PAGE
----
From the Second World War to the Jacobs Affair
in Britain’s Chief Rabbis and the religious character of Anglo-Jewry, 1880–1970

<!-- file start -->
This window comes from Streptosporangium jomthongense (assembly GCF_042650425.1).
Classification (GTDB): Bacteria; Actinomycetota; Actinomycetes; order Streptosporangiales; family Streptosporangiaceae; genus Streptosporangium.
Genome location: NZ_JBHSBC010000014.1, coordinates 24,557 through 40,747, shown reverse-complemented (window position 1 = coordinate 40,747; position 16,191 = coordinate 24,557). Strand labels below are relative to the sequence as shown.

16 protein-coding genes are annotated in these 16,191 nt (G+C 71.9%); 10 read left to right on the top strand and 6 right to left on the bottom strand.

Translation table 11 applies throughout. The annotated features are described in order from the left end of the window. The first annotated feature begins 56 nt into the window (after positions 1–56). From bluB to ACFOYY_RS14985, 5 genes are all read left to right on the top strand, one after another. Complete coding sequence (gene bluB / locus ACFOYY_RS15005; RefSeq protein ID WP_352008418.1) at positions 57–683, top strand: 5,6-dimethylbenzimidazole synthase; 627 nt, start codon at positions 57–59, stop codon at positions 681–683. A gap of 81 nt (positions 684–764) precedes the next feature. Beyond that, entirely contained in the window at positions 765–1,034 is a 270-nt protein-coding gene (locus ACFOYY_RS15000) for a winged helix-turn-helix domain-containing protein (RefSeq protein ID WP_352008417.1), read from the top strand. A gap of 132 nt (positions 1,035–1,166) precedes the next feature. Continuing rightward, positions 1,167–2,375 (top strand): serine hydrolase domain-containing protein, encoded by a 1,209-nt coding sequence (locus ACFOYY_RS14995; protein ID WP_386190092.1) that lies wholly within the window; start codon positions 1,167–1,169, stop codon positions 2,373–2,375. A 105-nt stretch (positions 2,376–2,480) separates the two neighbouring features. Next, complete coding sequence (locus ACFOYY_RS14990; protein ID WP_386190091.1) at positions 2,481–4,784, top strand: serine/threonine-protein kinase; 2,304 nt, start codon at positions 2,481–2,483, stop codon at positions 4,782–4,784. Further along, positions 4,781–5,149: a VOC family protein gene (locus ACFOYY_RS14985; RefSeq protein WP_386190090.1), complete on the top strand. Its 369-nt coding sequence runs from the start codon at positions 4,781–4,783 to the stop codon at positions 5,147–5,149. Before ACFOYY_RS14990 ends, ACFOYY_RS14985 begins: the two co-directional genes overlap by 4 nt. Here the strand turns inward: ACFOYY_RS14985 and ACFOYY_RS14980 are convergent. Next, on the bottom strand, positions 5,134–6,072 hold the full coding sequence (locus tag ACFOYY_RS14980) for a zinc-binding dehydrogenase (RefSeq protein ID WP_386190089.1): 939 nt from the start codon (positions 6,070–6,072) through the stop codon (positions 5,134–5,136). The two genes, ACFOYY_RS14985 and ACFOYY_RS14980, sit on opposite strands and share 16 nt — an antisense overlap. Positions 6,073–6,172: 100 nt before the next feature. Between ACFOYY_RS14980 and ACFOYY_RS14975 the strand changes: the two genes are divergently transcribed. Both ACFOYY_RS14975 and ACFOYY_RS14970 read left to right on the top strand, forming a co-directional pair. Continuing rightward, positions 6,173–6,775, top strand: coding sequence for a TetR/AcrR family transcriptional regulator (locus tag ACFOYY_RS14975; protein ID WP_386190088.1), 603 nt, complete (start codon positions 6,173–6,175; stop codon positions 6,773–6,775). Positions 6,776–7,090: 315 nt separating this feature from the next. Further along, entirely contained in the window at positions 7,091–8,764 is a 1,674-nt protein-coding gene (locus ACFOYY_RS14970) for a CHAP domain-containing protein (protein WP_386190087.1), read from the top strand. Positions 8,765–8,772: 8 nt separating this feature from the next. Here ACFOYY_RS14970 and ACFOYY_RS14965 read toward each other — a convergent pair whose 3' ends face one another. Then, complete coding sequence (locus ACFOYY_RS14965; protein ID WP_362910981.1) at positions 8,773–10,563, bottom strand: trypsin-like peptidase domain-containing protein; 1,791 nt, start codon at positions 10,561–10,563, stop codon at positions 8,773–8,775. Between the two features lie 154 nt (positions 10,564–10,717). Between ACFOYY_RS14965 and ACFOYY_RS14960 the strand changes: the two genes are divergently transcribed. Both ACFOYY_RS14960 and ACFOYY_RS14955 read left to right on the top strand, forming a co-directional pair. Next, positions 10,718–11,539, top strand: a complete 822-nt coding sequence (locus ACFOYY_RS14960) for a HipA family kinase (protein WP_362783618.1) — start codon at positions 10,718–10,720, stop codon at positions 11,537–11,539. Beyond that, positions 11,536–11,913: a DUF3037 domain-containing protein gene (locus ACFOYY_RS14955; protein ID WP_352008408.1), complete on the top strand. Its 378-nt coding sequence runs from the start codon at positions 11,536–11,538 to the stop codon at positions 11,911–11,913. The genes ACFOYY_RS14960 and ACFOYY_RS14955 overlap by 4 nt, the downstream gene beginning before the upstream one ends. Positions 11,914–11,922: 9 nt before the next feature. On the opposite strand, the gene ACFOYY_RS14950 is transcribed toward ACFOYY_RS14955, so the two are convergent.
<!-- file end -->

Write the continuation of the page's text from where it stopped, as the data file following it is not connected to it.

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The most significant event in Anglo-Jewish religious history in between 1945 and about 1970 was the Louis Jacobs Affair. This chapter argues that the idea of a move away from a period of tolerance and civility in Anglo-Jewish religious affairs was an invention of the Jewish Chronicle in the context of the Jacobs Affair. Todd M. Endelman argues that this tolerance and civility was indeed abandoned as 'the religious atmosphere shifted rightwards' because 'Anglo-Jewry's leaders were increasingly self-made businessmen of East European background. After the Second World War, Jacobs became assistant rabbi at the Golders Green Beth Hamedrash. This synagogue's ideology fits within the romantic wing of the acknowledgement school. Geoffrey Alderman argues that Jacobs' New London Synagogue is identical to pre-war United Synagogues, but that the United Synagogue's 'relentless move to the right' meant that Jacobs' brand of Judaism was out of place by the 1960s.


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